Since the beginning of long-term care time (1974), the LTC Insurance industry has sold fear – the fear of going to a nursing home, the fear of losing everything and becoming a ward of the state, the fear of not being able to be cared for in your own home.
While many of those fears can become reality, agents first learned to sell those fears with statistics – 7 in 10 will need long-term care, 18% are moonlighting as informal caregivers, a nursing home could cost nearly $100,000 per year.
Today, nearly a 1/2 century after the introduction of the first nursing home insurance product, most agents are repeating those learned behaviors and selling the same way – they tell, tell, tell – then present a quote and wonder why their prospect doesn’t buy.
Yes, facts do tell. But do they sell?
Would Don Draper, Creative Director of Manhattan advertising firm Sterling Cooper on AMC’s television series, Mad Men, sell by telling all of the facts of a product or service he was selling?
Let’s spend 3 1/2 minutes and find out:
What master selling skills did Don display in his pitch to Kodak?
Don opened with a story. He gave the character a name – Teddy – and painted a mental picture – an old pro copywriter, a Greek named Teddy, who taught me …
- What stories should you be telling your prospective clients?
- What characters do you need to play roles in your story?
- How will you paint a mental picture of those characters?
Create an Itch
“New” creates an itch for people. You slip your product in like a calamine lotion to soothe that itch.
Your clients are most likely aware of traditional LTC Insurance solutions – and they may not view those products fondly.
But you have the opportunity to introduce “new” long-term care solutions with hybrids, linked and other asset-based products.
What’s your “new” story?
Create a deeper bond with the product. Nostalgia – it’s delicate, but potent. Teddy told me that in Greek, nostalgia literally means the pain from an old wound.
Are you willing to explore the emotions your prospects feel regarding long-term care?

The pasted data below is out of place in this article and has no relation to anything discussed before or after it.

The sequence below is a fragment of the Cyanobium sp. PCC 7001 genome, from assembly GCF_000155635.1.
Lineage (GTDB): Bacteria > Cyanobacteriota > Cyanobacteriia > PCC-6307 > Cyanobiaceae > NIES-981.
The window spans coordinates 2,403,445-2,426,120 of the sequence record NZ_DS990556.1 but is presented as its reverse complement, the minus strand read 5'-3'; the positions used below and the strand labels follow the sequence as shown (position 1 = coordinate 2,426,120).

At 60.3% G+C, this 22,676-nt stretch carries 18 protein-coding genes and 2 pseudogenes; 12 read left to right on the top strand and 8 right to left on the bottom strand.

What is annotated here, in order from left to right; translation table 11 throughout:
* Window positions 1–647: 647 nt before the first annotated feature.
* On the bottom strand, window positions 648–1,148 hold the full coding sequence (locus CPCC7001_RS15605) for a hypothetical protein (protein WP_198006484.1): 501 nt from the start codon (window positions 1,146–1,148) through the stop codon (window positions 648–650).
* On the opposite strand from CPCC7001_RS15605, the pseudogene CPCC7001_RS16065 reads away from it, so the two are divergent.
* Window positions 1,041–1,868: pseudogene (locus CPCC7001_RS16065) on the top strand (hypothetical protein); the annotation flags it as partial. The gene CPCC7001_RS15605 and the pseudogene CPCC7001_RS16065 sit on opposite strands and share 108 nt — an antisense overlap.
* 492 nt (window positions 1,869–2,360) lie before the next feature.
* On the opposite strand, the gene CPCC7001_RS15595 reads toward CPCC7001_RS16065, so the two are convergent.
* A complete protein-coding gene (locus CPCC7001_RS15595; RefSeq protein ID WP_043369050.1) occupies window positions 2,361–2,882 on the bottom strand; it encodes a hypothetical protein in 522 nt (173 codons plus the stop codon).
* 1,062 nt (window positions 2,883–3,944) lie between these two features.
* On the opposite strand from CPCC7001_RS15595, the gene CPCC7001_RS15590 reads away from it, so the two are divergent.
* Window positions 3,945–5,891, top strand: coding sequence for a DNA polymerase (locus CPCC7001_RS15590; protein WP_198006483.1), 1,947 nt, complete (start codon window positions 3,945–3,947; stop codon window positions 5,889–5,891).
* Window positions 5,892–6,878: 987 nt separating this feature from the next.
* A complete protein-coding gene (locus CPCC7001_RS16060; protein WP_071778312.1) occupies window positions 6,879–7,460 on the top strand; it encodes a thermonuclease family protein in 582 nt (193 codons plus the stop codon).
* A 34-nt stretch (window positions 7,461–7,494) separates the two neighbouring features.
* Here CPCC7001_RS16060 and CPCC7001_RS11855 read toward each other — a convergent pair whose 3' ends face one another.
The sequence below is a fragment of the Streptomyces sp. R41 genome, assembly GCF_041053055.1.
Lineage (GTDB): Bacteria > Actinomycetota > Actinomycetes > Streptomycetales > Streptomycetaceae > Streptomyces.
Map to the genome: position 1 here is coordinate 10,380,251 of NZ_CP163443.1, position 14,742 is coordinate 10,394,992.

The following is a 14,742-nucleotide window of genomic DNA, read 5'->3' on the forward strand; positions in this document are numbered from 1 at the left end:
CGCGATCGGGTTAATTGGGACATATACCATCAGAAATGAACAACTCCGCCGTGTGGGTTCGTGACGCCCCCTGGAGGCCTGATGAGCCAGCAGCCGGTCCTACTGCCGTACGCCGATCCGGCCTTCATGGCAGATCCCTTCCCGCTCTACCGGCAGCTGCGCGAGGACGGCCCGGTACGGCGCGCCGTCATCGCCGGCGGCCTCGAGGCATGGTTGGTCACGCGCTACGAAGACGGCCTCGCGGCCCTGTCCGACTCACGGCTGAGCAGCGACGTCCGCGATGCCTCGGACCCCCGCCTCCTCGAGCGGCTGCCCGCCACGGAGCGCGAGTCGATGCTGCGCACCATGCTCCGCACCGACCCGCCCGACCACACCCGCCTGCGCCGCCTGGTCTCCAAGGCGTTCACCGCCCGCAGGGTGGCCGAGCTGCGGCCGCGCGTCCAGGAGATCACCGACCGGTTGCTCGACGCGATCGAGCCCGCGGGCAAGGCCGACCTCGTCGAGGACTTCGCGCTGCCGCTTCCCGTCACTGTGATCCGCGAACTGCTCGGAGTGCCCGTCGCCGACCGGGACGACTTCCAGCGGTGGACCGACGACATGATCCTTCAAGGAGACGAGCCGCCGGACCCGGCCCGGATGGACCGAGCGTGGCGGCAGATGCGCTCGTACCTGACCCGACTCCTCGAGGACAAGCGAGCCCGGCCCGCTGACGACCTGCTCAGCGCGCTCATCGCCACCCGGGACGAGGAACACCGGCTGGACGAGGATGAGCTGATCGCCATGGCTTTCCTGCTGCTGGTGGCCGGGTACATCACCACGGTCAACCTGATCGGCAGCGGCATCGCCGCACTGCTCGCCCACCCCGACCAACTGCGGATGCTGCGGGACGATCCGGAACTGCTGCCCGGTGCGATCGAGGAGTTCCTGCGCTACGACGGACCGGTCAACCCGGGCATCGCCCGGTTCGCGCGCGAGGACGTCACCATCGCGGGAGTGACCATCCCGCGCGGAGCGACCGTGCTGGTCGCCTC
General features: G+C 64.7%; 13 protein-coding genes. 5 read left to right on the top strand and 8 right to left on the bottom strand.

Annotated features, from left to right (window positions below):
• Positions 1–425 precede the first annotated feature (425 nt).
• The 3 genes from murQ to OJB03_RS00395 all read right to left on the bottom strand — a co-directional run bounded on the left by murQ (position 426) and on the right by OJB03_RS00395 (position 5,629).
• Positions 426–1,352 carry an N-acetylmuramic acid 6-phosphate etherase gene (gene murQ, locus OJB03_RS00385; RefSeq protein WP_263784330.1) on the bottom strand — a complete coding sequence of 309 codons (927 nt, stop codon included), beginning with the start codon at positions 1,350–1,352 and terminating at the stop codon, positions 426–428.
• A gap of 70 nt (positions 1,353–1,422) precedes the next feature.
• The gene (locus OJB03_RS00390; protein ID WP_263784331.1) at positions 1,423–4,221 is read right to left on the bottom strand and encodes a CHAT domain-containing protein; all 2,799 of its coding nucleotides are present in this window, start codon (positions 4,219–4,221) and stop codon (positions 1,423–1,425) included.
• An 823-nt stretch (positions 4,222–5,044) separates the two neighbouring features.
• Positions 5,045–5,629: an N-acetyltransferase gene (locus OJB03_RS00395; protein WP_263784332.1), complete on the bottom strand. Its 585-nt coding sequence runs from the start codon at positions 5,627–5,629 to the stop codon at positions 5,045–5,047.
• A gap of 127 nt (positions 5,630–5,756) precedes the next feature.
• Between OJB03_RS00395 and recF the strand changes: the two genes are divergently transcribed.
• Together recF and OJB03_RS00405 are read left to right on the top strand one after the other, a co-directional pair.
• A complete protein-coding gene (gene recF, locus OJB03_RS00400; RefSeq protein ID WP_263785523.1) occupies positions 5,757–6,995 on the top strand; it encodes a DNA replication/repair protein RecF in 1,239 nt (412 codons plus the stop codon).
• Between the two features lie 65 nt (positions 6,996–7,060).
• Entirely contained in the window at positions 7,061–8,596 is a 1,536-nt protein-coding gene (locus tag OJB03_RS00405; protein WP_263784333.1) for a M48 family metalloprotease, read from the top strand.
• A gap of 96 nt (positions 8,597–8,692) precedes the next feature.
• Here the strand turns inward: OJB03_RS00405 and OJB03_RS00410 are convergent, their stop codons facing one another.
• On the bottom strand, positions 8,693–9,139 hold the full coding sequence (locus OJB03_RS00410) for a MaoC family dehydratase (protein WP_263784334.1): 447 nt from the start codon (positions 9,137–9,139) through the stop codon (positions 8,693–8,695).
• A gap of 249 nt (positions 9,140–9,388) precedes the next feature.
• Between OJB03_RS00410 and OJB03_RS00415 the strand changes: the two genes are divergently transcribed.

- How do they feel about their spouse caring for them? Do they want to become a physical, emotional and financial challenge for their loved one?
- How do they feel about their children caring for them? Do they want their children to be their caregivers – or their companions?
- How do they feel about their money? Do they want a lifetime of accumulation climbing Mt. Everest to be liquidated for their care while they descend?
These are, without question, delicate conversations. But their potency in creating a deeper bond with you – and your solutions – creates lifetime client relationships.
This device isn’t a spaceship. It’s a time machine. It goes backwards … and forwards. It takes us to a place where we ache to go again.
Your prospect’s memories aren’t filled with videos.
They are filled with photographs – snapshots of moments in time from the past.
They are also filled with photographs of the future.
You need to take your prospects back to their photo albums of the past and get them to look at their photo albums of the future.
Your prospects can do this … but these questions are all about you:
- Can you get them to look back at their photos of the past?
- Can you get them to see snapshots of their possible future – and how they can change the pictures today?
- Can you get them to play that movie in their mind – and share their feelings about past, present and future with you?
Sounds of Silence
It lets us travel the way a child travels … round and round … then back home again … to a place where we know we are loved.
The power of your presentation doesn’t live in your words.
It lives in the silence – the pauses – between thoughts your prospects must feel.
It takes confidence and discipline to allow silence to create the space for emotion.
Are you ready to learn how to sell long-term care solutions like Don Draper?